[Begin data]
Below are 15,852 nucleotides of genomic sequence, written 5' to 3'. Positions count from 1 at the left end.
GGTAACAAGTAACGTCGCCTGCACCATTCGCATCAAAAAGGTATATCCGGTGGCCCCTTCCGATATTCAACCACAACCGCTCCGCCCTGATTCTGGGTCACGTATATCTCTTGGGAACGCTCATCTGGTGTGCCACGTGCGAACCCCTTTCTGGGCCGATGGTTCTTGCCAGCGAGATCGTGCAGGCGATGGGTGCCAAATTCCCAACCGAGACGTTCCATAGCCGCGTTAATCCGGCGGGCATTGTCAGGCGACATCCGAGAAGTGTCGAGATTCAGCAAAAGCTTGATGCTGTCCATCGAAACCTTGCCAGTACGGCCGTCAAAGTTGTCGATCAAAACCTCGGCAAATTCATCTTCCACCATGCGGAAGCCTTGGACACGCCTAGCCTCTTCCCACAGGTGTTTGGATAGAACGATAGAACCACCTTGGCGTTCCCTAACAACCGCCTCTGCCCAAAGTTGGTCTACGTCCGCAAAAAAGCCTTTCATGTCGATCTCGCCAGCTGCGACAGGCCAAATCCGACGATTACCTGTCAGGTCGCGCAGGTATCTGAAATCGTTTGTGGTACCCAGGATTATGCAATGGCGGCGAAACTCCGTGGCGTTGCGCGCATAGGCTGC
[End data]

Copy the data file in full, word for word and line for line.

Below are 15,852 nucleotides of genomic sequence, written 5' to 3'. Positions count from 1 at the left end.
GGTAACAAGTAACGTCGCCTGCACCATTCGCATCAAAAAGGTATATCCGGTGGCCCCTTCCGATATTCAACCACAACCGCTCCGCCCTGATTCTGGGTCACGTATATCTCTTGGGAACGCTCATCTGGTGTGCCACGTGCGAACCCCTTTCTGGGCCGATGGTTCTTGCCAGCGAGATCGTGCAGGCGATGGGTGCCAAATTCCCAACCGAGACGTTCCATAGCCGCGTTAATCCGGCGGGCATTGTCAGGCGACATCCGAGAAGTGTCGAGATTCAGCAAAAGCTTGATGCTGTCCATCGAAACCTTGCCAGTACGGCCGTCAAAGTTGTCGATCAAAACCTCGGCAAATTCATCTTCCACCATGCGGAAGCCTTGGACACGCCTAGCCTCTTCCCACAGGTGTTTGGATAGAACGATAGAACCACCTTGGCGTTCCCTAACAACCGCCTCTGCCCAAAGTTGGTCTACGTCCGCAAAAAAGCCTTTCATGTCGATCTCGCCAGCTGCGACAGGCCAAATCCGACGATTACCTGTCAGGTCGCGCAGGTATCTGAAATCGTTTGTGGTACCCAGGATTATGCAATGGCGGCGAAACTCCGTGGCGTTGCGCGCATAGGCTGC